This week, I’d like to reflect on the recent article written by George Clooney, John Prendergast and Akshaya Kumar titled “George Clooney on Sudan’s Rape of Darfur”. The article itself is a call to action for people to continue to bring attention to the case of Darfur. (Side-note: Props to George Clooney for using his fame to bring attention to Darfur, it is inspiring to see someone consistently using their fame to a forgotten problem). This critique mentions an extremely important point that I feel we have been working on this entire semester: awareness is the key to working to solve the problem.
But what does awareness even mean? I’ve heard the word so many times it seems to be permanently engrained in my mind, but essentially it means we cannot stop talking about these issues. Once we stop the discussion, people stop remembering, and then people stop caring. We cannot allow important matters like this to fall from our minds. Talking about Darfur and other areas that need urgent attention keep them relevant, and this makes world leaders and others in power pay attention. The reason that Darfur is able to pop up on our newsfeeds or timelines every once in a while is because of the courageous men and women who bravely document what is happening in the region and publicize it. Journalists and aid organizations have been banned from Sudan, so it is up to the Darfuris to give us whatever news they can. Darfuris feel the world has forgotten them, but it is important that we, who have the ability to share information freely, tell the world their story.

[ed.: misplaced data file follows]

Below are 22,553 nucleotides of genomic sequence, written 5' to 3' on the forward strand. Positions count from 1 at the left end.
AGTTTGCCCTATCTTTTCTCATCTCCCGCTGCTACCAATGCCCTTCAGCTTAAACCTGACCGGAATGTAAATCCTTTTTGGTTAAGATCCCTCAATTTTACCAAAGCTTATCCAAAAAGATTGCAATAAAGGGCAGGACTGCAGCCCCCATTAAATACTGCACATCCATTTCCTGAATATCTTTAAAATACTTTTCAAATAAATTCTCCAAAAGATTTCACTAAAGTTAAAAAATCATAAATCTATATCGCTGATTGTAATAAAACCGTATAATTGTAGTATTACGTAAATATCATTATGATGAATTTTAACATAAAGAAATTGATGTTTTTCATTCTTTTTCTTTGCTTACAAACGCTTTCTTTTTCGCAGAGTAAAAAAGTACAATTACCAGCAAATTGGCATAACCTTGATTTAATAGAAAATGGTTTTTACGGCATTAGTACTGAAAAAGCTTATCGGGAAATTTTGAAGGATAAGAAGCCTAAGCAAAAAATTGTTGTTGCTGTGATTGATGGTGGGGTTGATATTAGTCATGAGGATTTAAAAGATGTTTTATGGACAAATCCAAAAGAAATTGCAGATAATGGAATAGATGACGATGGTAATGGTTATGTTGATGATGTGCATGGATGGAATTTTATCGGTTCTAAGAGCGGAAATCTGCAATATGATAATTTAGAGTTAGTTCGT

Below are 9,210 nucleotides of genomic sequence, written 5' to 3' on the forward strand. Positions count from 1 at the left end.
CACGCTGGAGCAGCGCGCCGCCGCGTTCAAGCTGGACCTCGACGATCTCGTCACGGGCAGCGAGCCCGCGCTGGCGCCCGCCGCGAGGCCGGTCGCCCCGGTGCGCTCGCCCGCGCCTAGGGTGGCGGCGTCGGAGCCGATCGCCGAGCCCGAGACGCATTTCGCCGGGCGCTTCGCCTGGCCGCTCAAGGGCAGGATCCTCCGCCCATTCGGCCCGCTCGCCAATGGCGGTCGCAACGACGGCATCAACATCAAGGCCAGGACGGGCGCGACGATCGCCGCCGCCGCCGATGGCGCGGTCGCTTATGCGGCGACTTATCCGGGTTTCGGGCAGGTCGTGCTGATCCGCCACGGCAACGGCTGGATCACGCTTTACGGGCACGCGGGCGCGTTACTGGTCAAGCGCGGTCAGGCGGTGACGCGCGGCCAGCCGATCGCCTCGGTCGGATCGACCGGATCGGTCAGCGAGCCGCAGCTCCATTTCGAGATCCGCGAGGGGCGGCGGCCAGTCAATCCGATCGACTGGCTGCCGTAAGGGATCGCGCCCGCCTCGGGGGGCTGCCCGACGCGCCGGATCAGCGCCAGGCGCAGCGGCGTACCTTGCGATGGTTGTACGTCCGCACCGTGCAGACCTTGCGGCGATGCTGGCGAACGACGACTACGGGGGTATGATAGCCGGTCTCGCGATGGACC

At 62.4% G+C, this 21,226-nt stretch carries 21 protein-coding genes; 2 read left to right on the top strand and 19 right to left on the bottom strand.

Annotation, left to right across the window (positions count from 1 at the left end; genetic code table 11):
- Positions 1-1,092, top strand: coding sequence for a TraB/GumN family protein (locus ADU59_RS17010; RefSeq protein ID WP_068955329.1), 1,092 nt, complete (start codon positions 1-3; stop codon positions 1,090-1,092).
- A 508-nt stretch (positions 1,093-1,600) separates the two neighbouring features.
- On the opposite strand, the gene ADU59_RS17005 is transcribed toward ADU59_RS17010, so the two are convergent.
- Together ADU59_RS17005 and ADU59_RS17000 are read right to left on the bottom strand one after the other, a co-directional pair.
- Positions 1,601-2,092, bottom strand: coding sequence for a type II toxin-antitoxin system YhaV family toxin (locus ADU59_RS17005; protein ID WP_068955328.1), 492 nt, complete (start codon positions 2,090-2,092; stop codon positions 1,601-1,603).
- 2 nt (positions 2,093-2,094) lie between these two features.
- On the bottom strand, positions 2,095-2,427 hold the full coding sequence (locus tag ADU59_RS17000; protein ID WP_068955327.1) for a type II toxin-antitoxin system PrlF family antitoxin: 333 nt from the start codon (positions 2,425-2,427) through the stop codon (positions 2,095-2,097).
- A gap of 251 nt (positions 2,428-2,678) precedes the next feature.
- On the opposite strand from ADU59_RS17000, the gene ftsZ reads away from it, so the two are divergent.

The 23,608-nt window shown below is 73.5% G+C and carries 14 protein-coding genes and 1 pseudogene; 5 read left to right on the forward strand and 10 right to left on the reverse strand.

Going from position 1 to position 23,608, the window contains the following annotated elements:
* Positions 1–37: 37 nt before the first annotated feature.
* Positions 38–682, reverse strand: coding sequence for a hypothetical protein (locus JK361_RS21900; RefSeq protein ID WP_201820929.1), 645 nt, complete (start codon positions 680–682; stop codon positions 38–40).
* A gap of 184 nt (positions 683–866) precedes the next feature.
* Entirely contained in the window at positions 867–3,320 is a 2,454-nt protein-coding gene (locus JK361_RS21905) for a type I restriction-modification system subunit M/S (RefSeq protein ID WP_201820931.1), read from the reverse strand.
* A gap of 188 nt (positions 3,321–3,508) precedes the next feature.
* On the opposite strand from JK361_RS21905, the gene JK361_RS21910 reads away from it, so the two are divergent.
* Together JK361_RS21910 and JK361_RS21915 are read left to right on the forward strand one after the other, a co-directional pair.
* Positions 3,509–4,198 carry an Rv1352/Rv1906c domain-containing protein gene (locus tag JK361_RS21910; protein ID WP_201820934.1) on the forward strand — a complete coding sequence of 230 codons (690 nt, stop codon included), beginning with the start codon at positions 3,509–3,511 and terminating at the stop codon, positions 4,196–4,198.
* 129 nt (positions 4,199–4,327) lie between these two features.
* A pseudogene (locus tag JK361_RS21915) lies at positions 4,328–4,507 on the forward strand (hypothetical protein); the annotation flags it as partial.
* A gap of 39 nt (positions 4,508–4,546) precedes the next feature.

It is also important that we make sure we are not taking part in fueling the conflict. There are sanctions in place on Sudan, but they aren’t really being enforced. This political move does nothing if the government doesn’t follow through. It is time that governments make human rights a priority! I’m not in a position of governmental power, but I know I want to use the voice that I do have to make sure humans are put first.
I want to make a difference, and I want to see change, but I cannot do it alone. I’m lucky to be surrounded by like-minded people in our Genocide & Advocacy class, but its sad to say that many others don’t care as much as we do. They don’t see these issues as relevant to them, but I honestly don’t think that’s a good enough excuse (if that’s what we can call it). It is our human nature to want to help other humans. Seriously, how do we need to make the world pay attention even after we’ve labeled what is happening in Darfur to be genocide?! Personally I do not care if people get annoyed with how much I talk about issues of global oppression anymore. It’s my hope that maybe one day I will say something to someone (even if it’s just one person) that sparks an initiative for them to want to create change too.
Note: I’ve included a few more pictures from the same source as the ones I posted from Feb. 11th. These pictures had to be sent anonymously for fears of repercussion from the Sudanese government.